Buying a home in Hawaii
According to Zillow, the typical home value in Hawaii is much higher than the typical value of $272,446 across the US. The typical home value in Hawaii is $689,945, and home values have increased 5.5% over the past year.
Hawaii first-time homebuyer programs
You may be able to get state or federal government help to buy a home.
- Hawaii Housing Finance & Development Corporation tax credit program: If you get a mortgage through a participating lender, you can claim a certain percentage of the interest you pay on your mortgage each year on your federal taxes.
- Federal Housing Administration mortgage: You can get a down payment of 3.5% with a credit score of at least 580, or get a mortgage with a credit score between 500 and 580 with 10% down using this loan, which is also called an FHA loan.
- United States Department of Agriculture mortgage: These loans, also called USDA loans, can be useful if you are a low-to-moderate income borrower looking to buy a home in a rural or suburban area.
- Veterans Affairs mortgage: These mortgages, also called VA loans, are for active-service military members or veterans, or spouses of members who have died and can provide lower interest rates than conventional mortgages.
Refinancing your mortgage in Hawaii
Rates are at historic lows right now, so it could be worth it to switch your current mortgage for one with a lower rate — especially if the new rate would be significantly lower.
You don't necessarily need to refinance with the same lender you used for your initial mortgage. A different company may offer you a better deal this time around. Shop around for a lender who will offer the lowest rate based on your credit score and debt-to-income ratio, and the one that charges relatively low fees.
How to get a low interest rate on your mortgage
Here are some tips for landing a good interest rate on your mortgage:
- Save for a down payment. With a conventional loan, you may be able to put down as little as 3%. But the higher your down payment, the lower your rate should be. Rates should stay low for a while, so you probably have time to save more.
- Increase your credit score. Many lenders require a minimum credit score of 620 to receive a mortgage. But the higher your score, the better your rate will be. The most important factor for boosting your score is to pay all your bills on time.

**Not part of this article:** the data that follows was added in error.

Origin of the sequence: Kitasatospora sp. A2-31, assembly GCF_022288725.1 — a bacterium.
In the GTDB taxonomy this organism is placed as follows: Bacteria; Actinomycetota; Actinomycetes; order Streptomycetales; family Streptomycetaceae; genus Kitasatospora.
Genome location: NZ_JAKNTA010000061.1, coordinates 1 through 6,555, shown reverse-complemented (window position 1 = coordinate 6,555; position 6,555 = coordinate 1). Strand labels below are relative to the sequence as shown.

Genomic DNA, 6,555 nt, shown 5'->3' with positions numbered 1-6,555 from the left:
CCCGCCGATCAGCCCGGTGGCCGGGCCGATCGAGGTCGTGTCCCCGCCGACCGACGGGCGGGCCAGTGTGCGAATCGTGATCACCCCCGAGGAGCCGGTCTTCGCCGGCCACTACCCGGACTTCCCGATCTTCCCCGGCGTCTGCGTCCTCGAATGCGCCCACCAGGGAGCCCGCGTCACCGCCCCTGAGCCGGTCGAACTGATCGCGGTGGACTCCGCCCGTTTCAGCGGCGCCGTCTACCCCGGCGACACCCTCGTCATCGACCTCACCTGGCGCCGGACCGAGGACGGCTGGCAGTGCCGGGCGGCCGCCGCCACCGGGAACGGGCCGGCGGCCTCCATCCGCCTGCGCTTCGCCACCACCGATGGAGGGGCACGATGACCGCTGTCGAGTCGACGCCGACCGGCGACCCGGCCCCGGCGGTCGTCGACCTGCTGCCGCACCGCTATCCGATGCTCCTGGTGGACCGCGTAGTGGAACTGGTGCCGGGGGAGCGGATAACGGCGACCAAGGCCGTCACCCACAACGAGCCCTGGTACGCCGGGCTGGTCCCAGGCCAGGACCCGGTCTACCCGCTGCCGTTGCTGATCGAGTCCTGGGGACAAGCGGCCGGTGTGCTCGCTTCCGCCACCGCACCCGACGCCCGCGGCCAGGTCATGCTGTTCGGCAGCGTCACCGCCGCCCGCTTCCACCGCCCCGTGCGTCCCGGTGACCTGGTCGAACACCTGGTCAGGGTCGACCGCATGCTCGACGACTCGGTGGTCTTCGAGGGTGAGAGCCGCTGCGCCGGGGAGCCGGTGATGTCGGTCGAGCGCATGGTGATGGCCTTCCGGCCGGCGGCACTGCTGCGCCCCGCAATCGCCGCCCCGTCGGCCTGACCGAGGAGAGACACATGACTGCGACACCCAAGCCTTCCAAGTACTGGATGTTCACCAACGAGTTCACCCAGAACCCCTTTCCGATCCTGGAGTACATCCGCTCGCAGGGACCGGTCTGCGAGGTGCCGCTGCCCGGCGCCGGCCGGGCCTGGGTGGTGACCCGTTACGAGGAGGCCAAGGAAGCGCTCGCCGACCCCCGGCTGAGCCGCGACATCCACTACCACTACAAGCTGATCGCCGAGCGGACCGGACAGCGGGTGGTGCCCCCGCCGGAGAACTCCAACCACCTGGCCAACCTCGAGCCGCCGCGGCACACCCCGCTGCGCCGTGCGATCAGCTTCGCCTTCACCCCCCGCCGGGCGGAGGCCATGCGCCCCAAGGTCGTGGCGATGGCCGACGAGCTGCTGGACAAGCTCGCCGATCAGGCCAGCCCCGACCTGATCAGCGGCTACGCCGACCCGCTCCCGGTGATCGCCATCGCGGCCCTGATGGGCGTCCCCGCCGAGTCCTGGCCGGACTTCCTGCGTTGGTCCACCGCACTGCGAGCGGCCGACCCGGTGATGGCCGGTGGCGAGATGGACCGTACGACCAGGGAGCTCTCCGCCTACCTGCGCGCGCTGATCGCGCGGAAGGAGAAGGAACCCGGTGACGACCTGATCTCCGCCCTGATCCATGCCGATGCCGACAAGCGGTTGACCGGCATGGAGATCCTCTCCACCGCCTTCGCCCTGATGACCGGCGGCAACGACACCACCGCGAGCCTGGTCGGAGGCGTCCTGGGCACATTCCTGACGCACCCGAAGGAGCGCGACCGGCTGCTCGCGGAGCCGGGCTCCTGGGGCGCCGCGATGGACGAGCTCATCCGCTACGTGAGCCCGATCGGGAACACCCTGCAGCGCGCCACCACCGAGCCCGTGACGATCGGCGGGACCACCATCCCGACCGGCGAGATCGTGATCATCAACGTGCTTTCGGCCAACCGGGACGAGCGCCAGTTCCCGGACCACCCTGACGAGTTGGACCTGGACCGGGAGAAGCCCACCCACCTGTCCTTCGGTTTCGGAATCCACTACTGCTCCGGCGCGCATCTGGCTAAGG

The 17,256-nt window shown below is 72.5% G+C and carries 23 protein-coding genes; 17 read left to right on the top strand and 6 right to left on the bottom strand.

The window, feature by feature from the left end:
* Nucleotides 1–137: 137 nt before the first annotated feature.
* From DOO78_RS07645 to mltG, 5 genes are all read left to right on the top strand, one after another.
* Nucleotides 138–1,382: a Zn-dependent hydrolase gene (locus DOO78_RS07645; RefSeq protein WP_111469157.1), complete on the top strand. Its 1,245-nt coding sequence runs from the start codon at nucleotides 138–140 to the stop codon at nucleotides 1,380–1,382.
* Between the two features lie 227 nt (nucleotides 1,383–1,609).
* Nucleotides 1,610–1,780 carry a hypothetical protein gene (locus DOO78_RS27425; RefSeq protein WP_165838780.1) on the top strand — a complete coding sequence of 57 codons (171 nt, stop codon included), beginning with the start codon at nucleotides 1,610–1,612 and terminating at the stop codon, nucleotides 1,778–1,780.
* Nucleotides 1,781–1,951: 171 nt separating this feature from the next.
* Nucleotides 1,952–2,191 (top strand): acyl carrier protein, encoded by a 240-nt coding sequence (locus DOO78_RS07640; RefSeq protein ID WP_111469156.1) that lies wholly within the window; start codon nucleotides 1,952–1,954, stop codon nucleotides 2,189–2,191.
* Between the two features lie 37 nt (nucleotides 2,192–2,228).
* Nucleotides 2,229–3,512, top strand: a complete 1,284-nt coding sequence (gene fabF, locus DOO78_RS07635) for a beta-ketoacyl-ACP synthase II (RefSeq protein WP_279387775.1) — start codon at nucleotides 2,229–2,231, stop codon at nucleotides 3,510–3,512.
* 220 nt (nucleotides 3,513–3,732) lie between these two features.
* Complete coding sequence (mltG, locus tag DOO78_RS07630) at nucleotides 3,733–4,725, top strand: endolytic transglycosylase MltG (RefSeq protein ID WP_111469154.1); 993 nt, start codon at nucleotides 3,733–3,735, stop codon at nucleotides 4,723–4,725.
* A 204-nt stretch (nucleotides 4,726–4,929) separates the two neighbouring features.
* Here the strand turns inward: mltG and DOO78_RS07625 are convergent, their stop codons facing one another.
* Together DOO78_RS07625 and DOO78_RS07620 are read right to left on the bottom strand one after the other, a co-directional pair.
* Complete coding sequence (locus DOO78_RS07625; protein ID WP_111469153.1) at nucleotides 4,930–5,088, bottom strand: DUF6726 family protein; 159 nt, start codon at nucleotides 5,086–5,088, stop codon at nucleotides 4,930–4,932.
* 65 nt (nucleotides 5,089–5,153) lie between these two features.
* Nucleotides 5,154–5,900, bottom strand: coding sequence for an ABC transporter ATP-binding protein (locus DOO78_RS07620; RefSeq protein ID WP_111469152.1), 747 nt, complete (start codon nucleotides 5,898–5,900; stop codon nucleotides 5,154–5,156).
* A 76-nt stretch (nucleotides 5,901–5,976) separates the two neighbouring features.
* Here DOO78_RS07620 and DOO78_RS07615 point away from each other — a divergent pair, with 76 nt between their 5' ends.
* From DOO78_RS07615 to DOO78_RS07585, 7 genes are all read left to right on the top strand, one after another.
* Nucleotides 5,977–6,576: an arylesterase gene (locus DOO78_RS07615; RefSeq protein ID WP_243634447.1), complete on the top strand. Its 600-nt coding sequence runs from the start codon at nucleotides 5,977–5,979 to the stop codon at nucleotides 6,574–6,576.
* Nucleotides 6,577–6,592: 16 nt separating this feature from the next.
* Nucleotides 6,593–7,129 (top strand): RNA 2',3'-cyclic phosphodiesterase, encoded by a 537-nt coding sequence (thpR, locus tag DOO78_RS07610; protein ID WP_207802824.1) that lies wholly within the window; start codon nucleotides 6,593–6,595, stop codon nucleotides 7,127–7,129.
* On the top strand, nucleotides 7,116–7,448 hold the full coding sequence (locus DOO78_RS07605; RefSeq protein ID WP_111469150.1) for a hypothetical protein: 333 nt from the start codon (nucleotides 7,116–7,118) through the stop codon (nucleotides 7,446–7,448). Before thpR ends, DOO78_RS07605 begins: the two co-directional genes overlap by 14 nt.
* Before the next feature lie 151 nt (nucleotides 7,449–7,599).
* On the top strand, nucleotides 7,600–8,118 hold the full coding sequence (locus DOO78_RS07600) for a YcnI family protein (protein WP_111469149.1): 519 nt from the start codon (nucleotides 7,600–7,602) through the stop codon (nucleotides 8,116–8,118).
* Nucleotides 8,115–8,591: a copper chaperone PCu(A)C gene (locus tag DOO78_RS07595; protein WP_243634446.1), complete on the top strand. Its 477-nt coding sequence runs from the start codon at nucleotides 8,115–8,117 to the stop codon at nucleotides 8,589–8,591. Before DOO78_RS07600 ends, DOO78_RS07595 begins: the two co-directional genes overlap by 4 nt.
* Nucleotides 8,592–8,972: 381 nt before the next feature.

- Lower your debt-to-income ratio. Your DTI is the amount you pay toward debts each month, divided by your gross monthly income. Most lenders want to see a DTI of 36% or less, but an even lower DTI can land you a lower rate. To improve your DTI, pay down debts or consider opportunities to increase your income.
- Choose a federally backed mortgage. If you're eligible, you might consider a USDA loan (for low-to-moderate income borrowers buying in a rural area), a VA loan (for military members and veterans), or an FHA loan (not designated for any particular group). These loans typically come with lower interest rates than conventional mortgages. As a bonus, you won't need a down payment for USDA or VA loans.
Improving your financial situation and choosing the right type of mortgage for your needs can help you get the best interest rate possible.
Historic mortgage rates for Hawaii
By looking at the average mortgage rates in Hawaii since 2010, you can see trends for 30-year fixed mortgages, 15-year fixed mortgages, and 7/1 adjustable mortgages:
Seeing how today's rates compare to historic Hawaii mortgage rates may help you decide whether you'd be getting a good deal by getting a mortgage or refinancing now.
30-year fixed mortgage rates
You'll pay a higher interest rate on a 30-year fixed mortgage than on a 15-year fixed-rate mortgage. The 30-year fixed rates used to be higher than adjustable rates, but 30-year rates have been comparable to or lower than ARMs lately.
Your monthly payments will be lower on a 30-year mortgage than on a shorter-term loan, because you're spreading payments out over a longer period of time.
You'll ultimately pay more in interest with a 30-year term than you would for a shorter-term mortgage, because a) the rate is higher, and b) you'll be paying interest for longer.
15-year fixed mortgage rates
You'll pay less on a 15-year mortgage than on a 30-year loan, for two reasons: 15-year fixed rates are lower, and you'll pay off the mortgage in half the time.
Your monthly payments will be higher on a 15-year mortgage, though. You're paying off the same loan principal in a shorter amount of time, so you'll pay more each month.
Adjustable mortgage rates
With an adjustable-rate loan, your rate stays the same for the first few years, then changes periodically. For example, your rate is locked in for the first five years on a 5/1 ARM, then your rate increases or decreases once per year.
ARM rates are at all-time lows right now, but a fixed-rate mortgage is still the better deal. The 30-year fixed rates are comparable to or lower than ARM rates. It could be in your best interest to lock in a low rate with a 30-year or 15-year fixed-rate mortgage rather than risk your rate increasing later with an ARM.
If you're considering an ARM, you should still ask your lender about what your individual rates would be if you chose a fixed-rate versus adjustable-rate mortgage.
Mortgage and refinance rates by state
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